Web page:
Sweet Soul Music
Rhythm and Blues and the Southern Dream of Freedom
Here’s how I know a book isn’t working for me: it takes forever to finish. Not as in reading it was an exercise in tedium but that it actually takes years. I’m blessed in that I can come back and wade right in where I left off at any time. I’m cursed in that if I start I feel compelled to finish.
Peter Guralnick wrote the definitive Elvis Presley biography. Anybody who could get several hundred pages out of jump suits, peanut butter sandwiches and popping pills, especially when you know how the story ends, can write, right? Well, no.
Writing about music is hard because you’re really writing about emotion. So it’s always personal. Too often you get obsequiousness, hagiography or the author’s emotional state. I read a lot about music because it’s a passion and when I write about it I always feel like what I wound up with was not what I intended to write.
Sweet Soul Music is one man’s story of black music in the 1960s. Before everybody gets their knickers in a twist black was what they taught us to say in the 1960s. No less a person than JB told his listeners to “Say it loud/I’m black and proud.” This book is about the music made by James Brown, Solomon Burke and a host of others.
While the two singers named above loom large, lots of the book deals with the folks who often go unnoticed–the studio bands and owners in Memphis (Stax, Ardent and others) and Muscle Shoals. It’s nice to know this fabulous music was made by bands that were integrated when the society they lived in shunned it. It’s nice to know there were craven, shallow personalities, especially on the business side.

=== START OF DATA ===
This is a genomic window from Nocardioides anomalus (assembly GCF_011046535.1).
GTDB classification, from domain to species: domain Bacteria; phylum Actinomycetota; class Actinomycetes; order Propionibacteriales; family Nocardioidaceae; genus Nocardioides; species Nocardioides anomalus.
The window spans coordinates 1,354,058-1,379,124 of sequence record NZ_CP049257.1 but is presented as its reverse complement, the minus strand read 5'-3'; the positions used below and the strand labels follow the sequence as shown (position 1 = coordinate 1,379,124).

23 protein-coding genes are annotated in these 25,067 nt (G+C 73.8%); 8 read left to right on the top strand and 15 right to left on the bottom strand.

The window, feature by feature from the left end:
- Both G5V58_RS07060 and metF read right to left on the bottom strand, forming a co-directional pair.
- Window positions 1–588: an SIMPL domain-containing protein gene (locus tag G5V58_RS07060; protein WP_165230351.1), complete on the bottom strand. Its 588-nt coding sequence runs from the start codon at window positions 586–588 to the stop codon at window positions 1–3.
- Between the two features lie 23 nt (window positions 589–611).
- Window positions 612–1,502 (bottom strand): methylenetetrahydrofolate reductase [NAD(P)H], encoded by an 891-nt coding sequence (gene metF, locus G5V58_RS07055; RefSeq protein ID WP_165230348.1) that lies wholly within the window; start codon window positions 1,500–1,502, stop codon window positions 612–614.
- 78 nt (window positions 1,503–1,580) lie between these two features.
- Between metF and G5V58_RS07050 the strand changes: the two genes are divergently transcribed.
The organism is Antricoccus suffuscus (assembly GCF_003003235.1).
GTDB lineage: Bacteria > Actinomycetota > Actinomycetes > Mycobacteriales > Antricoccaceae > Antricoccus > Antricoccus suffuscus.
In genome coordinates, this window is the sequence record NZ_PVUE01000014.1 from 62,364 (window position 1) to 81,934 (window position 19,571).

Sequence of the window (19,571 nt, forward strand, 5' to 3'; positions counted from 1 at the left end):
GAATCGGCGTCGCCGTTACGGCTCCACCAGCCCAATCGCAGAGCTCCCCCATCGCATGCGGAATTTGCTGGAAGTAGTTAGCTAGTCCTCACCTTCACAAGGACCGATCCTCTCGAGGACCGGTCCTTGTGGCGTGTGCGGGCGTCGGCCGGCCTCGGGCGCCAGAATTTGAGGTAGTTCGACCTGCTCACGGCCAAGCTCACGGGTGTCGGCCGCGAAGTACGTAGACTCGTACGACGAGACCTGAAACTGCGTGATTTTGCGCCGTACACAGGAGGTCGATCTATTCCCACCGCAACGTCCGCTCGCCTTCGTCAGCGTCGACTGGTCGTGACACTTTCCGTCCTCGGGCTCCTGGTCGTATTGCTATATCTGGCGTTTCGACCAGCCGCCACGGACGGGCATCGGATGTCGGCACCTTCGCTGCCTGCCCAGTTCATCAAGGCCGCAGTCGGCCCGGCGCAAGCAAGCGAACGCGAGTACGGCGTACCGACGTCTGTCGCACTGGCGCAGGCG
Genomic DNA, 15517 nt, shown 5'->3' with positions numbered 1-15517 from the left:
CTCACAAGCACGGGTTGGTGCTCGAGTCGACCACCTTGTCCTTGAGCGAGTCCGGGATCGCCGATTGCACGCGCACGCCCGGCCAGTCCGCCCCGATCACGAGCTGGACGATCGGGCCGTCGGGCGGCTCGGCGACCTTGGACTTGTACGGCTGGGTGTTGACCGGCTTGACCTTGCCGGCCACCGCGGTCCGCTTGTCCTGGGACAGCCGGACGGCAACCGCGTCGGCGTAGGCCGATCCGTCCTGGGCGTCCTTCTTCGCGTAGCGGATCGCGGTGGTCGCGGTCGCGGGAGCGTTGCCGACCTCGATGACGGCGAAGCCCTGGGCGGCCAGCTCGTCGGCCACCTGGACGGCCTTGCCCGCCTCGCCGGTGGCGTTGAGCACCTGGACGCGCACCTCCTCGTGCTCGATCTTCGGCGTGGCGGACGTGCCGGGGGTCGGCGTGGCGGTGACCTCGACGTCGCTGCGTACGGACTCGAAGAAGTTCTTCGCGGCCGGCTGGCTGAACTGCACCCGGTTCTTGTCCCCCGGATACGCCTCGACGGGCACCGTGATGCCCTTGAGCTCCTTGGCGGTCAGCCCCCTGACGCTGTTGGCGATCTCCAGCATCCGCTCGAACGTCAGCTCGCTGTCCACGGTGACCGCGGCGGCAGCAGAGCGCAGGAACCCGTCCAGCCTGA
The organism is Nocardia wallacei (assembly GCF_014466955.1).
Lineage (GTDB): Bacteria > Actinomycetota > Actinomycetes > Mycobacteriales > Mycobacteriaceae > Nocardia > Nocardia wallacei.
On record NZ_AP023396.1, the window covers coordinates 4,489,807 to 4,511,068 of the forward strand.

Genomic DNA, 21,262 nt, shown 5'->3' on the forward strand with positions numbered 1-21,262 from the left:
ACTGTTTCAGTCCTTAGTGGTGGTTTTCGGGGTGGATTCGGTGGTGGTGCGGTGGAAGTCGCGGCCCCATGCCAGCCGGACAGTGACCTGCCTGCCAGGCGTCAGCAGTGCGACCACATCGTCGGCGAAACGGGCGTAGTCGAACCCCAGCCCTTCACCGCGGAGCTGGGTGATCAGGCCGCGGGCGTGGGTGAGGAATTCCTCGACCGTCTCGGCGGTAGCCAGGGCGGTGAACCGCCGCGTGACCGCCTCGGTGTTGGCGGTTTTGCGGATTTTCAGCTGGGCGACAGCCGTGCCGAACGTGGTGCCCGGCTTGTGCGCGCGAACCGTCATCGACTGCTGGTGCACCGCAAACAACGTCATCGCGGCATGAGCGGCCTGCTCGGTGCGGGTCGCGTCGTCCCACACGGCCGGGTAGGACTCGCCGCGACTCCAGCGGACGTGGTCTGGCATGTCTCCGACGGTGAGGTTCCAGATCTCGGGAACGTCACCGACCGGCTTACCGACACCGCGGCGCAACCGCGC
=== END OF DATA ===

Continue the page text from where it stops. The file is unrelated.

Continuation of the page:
But is that enough to sustain 400 pages? Sadly, no. Plus there is too much authorial intrusion. I get that he loves the music. I don’t need to know about running around Boston buying singles, seeing shows and otherwise feeling like an acolyte at a secret service for true believers.
That’s the book’s fatal flaw. Because Guralnick needs to make his personal love universal and important he creates this whole superstructure where the music is a signifier of the Civil Rights movement. Clearly the performers who made this music were immersed in that epochal struggle. But they were also working at their craft and taking care of their families (or in JBs case building a business empire).
I think Guralnick, in typical, Baby Boomer, “isn’t it neat that a white kid like me discovered and loved black music” fashion needs for the music to be about all this stuff that he’s larded on. Maybe my radar for generational solipsism is just too finely attuned.
So it’s not a total loss I should point out Guralnick’s most important point. Unlike pop, soul music is adult music. Like country music (until recently) the subject matter includes betrayal and loss and pain and sacrifice and facing hard facts. It’s a shame that the entire culture seems to favor the juvenile these days.
5 thoughts on “Back when music wasn’t just for kids”
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